This question is outdated, and we shouldn’t be asking it anymore:

“What do you want to be when you grow up?”

There are a number of reasons I say this.

Reason 1: You’ll change jobs. Lots

Firstly, it assumes that a person will do one thing for their entire adult life. That they will pick a career or job and stick to it until their retire. And this was the case with people currently at the end of their career

However, sticking to one job or career for young adults is highly unlikely. There are many factors that can cause you to want to change jobs, from boredom to being able to train yourself with new skills. And there are many factors that can cause you to have to change job, such as automation, artificial intelligence or shifts in the job market

Reason 2: New jobs will come in to existence

Secondly, the question assumes that people have all the information now about careers that exist in the future. But the job market is evolving constantly due to things like technological advancement.

My flatmate currently works as the leader of a technical team at a computer network management company. This job would have barely existed in 1992 when we were born. His girlfriend is a multimedia journalist in charge of digital strategy and social media.

Being a social media manager as part of your job? This wouldn’t have existed even 10 years ago

Reason 3: Access to the world

Thirty years ago, your main access to the world outside your immediate community was limited. But nowadays, we can have a conversation with virtually anyone in the world. And we can connect to almost any job conceivable.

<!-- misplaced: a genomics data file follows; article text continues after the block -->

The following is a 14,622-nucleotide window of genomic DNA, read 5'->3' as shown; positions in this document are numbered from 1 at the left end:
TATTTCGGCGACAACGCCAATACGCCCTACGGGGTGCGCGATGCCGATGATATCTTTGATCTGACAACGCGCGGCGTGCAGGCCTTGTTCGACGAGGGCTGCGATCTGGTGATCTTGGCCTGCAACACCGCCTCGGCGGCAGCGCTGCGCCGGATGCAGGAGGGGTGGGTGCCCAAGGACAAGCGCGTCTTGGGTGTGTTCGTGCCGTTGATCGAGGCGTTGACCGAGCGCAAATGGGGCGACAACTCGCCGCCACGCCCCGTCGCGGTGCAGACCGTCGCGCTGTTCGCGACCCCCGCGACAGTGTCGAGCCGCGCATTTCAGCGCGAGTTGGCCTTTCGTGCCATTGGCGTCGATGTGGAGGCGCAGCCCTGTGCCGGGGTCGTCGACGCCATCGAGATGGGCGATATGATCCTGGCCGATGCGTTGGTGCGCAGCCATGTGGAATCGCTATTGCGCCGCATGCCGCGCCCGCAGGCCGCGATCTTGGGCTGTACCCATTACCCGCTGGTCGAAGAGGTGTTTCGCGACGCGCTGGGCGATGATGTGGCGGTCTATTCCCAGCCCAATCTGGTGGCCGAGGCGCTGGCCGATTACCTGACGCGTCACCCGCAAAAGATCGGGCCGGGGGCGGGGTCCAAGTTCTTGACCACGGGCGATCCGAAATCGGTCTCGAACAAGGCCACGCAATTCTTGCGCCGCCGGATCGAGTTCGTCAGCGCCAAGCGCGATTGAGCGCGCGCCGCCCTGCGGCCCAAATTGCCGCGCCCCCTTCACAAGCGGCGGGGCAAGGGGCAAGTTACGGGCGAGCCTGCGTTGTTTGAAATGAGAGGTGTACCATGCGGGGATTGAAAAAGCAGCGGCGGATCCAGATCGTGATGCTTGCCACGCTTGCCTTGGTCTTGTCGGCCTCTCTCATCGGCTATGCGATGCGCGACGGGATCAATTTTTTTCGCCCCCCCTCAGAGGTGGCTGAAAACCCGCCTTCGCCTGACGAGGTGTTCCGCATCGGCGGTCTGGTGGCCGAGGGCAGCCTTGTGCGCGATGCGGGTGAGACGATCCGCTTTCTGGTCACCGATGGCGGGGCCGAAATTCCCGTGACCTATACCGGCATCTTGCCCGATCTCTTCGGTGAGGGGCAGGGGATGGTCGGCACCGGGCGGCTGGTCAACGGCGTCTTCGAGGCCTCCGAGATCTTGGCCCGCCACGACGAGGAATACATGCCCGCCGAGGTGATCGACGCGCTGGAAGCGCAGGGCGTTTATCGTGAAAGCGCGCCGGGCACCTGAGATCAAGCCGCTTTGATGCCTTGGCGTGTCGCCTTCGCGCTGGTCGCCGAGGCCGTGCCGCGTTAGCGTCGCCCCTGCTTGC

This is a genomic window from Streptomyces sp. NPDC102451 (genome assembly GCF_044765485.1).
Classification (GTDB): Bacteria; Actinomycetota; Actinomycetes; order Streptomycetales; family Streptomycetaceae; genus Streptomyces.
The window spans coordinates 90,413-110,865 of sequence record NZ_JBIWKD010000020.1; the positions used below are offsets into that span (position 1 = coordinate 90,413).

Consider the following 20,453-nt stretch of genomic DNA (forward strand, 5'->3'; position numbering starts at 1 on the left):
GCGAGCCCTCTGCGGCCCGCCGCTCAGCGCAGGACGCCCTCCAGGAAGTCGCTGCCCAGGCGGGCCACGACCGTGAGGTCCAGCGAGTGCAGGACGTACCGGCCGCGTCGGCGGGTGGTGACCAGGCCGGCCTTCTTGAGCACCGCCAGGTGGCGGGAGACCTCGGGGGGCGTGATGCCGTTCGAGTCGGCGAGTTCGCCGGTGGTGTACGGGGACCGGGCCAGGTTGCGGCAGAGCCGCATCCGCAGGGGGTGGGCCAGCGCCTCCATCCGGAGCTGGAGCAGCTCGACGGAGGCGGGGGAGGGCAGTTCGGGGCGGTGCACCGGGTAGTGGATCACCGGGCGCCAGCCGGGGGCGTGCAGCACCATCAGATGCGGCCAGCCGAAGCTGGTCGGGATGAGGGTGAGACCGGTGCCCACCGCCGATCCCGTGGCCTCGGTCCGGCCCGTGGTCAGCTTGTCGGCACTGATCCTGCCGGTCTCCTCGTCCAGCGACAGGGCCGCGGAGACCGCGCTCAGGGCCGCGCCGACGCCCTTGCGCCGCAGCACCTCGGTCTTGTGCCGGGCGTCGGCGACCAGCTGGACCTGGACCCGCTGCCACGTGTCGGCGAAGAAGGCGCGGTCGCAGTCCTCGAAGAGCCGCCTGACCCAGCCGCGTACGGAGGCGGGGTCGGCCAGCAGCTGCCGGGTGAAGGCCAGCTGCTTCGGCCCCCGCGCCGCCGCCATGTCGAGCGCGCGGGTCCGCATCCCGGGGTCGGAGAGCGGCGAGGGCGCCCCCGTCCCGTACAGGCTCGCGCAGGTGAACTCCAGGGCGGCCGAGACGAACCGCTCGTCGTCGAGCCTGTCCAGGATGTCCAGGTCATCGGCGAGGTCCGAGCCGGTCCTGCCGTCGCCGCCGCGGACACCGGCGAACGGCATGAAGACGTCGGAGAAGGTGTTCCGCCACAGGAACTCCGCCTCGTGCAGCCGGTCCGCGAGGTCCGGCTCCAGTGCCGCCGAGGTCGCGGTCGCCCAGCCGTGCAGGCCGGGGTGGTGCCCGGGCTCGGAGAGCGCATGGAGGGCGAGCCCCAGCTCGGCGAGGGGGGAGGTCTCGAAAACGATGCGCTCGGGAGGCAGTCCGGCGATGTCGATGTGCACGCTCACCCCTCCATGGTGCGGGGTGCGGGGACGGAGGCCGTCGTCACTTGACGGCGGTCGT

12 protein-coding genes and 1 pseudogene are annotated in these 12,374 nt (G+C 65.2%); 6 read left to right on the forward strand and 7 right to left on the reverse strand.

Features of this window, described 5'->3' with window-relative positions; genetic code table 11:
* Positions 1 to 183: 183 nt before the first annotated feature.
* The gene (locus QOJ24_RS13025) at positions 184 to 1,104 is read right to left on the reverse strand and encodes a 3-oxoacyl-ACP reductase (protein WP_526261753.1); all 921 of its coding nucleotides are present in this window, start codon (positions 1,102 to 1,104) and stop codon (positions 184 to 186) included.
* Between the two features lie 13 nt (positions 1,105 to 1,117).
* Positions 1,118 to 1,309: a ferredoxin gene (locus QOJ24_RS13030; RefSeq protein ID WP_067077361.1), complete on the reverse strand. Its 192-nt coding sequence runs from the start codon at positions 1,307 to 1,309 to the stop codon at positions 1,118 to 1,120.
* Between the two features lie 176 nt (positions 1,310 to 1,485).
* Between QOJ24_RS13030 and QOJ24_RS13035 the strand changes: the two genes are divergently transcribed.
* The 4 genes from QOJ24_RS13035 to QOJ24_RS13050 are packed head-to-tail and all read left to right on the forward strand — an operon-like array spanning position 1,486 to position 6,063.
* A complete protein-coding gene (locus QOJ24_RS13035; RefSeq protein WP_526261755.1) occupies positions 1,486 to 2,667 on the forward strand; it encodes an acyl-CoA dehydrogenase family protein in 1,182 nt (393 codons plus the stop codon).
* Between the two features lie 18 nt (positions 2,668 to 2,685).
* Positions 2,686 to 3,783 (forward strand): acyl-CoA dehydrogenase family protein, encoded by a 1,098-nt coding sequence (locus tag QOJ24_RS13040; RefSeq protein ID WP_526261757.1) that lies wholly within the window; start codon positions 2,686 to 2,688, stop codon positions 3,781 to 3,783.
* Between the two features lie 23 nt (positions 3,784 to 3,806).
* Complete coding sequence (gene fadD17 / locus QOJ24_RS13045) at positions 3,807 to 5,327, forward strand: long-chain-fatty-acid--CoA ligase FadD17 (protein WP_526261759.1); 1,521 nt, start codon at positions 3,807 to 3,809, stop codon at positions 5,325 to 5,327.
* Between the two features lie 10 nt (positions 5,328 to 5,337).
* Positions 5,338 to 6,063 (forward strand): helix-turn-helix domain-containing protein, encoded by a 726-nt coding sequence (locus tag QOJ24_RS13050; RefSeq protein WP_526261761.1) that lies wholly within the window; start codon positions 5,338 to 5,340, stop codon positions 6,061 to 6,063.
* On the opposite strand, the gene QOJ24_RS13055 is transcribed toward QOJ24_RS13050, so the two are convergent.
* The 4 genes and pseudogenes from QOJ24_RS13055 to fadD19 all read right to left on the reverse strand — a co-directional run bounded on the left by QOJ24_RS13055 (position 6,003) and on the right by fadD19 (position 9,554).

I’m currently doing a project for a UK based consulting company. My friend who does digital design has done work for Nigerian companies.

Your choice of job is no longer limited to what is immediately around you.

What should we ask people instead?

The problem with the standard question of “what do you want to be” is that it is convergent. It asks us to take the information we have at hand now and make a decision based on it.

That’s why 5 and 6 year olds might say “policeman” or “singer” when prompted, because that’s the only career information they have available to them.

Instead, we should ask divergent questions about what a person wants to be. Where the answers could result in a variety of different careers. Some examples that come to mind are:

  • What problems do you want to solve?
  • What do you love doing?
  • What type of people do you want to work with?
  • What type of lifestyle would you like to live?

Any of the answers to these questions could lead to vastly different careers. For example, if the person wants to help people who are sick, they could potentially be a doctor, a health economist, a hospital manager, a pharmacist, a nurse, an executive at a pharmaceutical company, an ambulance driver, a politician or even a lawyer.

So when thinking about our careers and those of young people in general, don’t start with asking about a specific career. Ask about goals, passions, interests, core values.

And help them find a path that gets them there. There will certainly be more than one. 


Image was taken in my first week of university, in 2011, when we accidentally walked to the block house.

Blog: 327/365. Click here to read about my #365of25 journey
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